Which, brings me to why I decided to blog about it. Is this terrifying? Oh yeah, you know, only slightly!? But, I want to share this in hope it inspires other reading this to know it’s OK to not be OK sometimes. Whether you are someone who suffers from mental illness directly, or have someone in your life that does, or you just are otherwise going through a rough patch — it’s OK to seek help/support.

Believe me, after having become really honest with myself, I knew I had to share with other people so they don’t feel hopeless or defeated in their pursuit to get better.

“But Ana, everyone has bad days. You’ll get over it.”

Right. You would think depression is that easy, wouldn’t you? In fact, that’s a common misconception about depression specifically, is that an individual is just having a bad day and will only temporarily feel sad.


During this pandemic, being quarantined with the rest of the world, my depression and anxiety told me I (and others who suffer from depression/anxiety/any other mental illness) had it the worst. No one would simply understand.

So what happened? Well, I literally began losing my marbles. I began to feel super isolated. Even though I was still able to see my parents, my one brother and dog, it didn’t make me feel better 100 percent.

I missed my sense of normalcy. I still do.

I began to dig myself into this imaginary rut/hole that I felt there wasn’t any escaping from. Mix this in with a long-distance, fairly new-ish relationship. I mean, could I really handle everything that I was forcing onto my plate? I didn’t think so.

So over the past few months I’ve thankfully still been able to continue therapy with my therapist through Zoom video chats and have gone to see my GP doctor a handful of times in hopes of finding a medication to balance my therapy in hope of both of them helping dig me out of this rut I felt myself falling further into.

Well, therapy has been great. I have been seeing my therapist for over a year now and I’ve grown to really like her. At first I was skeptical. Not because it was my first rodeo seeing a therapist, but, because I had my own misconceptions and stereotypes about therapists that made me cringe thinking of he/she asking, “And how does that make you feel?” There was no way I could handle that.

But, I gave her a chance and it’s definitely helped, but, it wasn’t enough. And that’s when she explained and a light bulb went off in my head that there is something wrong chemically in my brain. It was a silly conception to think at first — in fact, I shrugged it off, like, yeah, right, lady. OK.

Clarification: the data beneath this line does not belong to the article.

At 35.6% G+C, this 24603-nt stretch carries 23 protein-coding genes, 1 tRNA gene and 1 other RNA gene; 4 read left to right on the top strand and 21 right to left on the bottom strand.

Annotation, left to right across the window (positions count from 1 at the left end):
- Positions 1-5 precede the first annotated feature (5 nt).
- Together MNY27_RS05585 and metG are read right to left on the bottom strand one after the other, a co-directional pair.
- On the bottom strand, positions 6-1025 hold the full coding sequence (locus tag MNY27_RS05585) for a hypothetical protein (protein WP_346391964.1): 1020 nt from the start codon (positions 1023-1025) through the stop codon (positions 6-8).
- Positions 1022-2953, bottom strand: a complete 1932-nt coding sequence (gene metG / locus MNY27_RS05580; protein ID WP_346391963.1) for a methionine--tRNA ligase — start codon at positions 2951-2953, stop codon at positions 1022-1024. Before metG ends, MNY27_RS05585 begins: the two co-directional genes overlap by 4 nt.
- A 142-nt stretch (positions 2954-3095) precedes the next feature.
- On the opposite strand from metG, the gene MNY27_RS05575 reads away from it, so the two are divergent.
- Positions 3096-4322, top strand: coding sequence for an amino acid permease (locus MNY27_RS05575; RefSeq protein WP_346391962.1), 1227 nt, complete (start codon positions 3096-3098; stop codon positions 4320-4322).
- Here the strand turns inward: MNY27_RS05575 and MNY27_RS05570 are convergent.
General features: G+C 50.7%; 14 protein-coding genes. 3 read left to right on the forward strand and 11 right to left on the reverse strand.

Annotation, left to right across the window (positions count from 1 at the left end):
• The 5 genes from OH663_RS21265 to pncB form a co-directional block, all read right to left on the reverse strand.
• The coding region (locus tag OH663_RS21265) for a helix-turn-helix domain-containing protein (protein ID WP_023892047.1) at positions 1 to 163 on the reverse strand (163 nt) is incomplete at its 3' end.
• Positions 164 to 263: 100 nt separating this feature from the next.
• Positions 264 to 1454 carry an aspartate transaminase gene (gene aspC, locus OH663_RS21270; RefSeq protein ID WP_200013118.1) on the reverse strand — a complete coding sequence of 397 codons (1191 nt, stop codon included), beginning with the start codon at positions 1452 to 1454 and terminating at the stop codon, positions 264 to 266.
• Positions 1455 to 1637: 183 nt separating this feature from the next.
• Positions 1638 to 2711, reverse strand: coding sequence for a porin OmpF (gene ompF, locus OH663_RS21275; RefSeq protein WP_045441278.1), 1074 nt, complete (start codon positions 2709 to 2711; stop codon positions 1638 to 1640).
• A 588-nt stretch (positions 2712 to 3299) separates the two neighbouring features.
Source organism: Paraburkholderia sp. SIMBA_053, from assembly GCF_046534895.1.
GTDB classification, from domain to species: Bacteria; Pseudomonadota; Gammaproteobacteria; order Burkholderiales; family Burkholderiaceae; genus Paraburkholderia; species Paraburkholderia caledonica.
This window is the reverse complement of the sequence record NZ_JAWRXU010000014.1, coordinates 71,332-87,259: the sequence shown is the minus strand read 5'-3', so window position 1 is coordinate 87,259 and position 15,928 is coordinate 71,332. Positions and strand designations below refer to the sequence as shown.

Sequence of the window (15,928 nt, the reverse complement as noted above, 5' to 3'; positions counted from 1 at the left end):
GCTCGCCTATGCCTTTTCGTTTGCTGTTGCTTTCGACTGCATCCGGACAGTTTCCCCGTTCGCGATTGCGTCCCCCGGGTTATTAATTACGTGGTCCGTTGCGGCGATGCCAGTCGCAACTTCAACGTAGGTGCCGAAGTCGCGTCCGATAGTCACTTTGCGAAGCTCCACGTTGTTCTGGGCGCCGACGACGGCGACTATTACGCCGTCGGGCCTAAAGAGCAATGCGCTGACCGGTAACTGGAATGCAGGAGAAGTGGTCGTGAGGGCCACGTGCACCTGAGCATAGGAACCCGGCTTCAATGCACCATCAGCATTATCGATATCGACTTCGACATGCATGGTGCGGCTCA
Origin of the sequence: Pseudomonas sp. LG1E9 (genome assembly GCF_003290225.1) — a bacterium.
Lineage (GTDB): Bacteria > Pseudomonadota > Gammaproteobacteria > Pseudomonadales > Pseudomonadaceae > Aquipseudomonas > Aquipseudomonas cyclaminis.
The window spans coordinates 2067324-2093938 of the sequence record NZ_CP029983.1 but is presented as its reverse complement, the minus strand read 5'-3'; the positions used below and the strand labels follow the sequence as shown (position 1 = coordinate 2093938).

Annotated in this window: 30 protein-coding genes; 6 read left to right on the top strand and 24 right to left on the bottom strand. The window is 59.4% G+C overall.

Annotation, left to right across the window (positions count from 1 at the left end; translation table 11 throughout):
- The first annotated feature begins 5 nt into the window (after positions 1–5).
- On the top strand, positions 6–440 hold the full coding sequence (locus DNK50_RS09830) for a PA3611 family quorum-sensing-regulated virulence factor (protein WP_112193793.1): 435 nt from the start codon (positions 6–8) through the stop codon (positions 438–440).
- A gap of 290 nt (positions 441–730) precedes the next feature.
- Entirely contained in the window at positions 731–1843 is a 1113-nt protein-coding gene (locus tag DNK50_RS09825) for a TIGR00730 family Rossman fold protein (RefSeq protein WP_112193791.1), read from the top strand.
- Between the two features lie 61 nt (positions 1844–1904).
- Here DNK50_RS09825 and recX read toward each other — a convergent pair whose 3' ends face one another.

Finally, though, I gave it more thought and realized she was right. I knew I was going to need something more than just therapy. Now granted, I had already been taking medication prior to and with therapy, but, it got to a point where it no longer felt like it was helping make things better. And then, like I said, enter in this quarantine in the middle of a pandemic and feeling isolated from the world, well, that’s when things really took a turn.

And again, I am sure there are some people reading this and will make it to the end and think, OK, yeah, I think you’re just being dramatic. And if you want to believe that, go ahead. I know not everyone buys into “mental illness” and health, but, like I said previously, I am hoping by sharing those post it will not only be therapeutic for me, but, also for others out there who are going through something similar.

Fast forward to now… I still struggle, absolutely. In fact, these past two weeks before my staycation at Ryan’s house, or, at the very beginning of it, I lost it. I truly felt like I had hit rock bottom.

I was terrified. I couldn’t wrap my mind and deal with why I felt so sad when I knew I have so much to be grateful for in life. It’s always a struggle between fighting to be happy while also realizing it’s perfectly normal to feel the way I do. Is it is ideal? Hell no. And to be quite frank, I wouldn’t wish this on anyone.

But, thankfully/luckily — I have an amazing support person — a support system, really. Seriously, though, major kudos go to Ryan — who, along the way, we have both learned to be even more patient and understanding when I get in one of those low moods.

I’ve shown my ugliest side to him — both metaphorically and literally. And his reaction and dealing with is it the definition of true love.

True love is partly what has helped me through this. Yes, of course, I have an infinite about of love from my family, but, they’re my family — it’s their job to love me. πŸ˜‰ Kidding, sort of.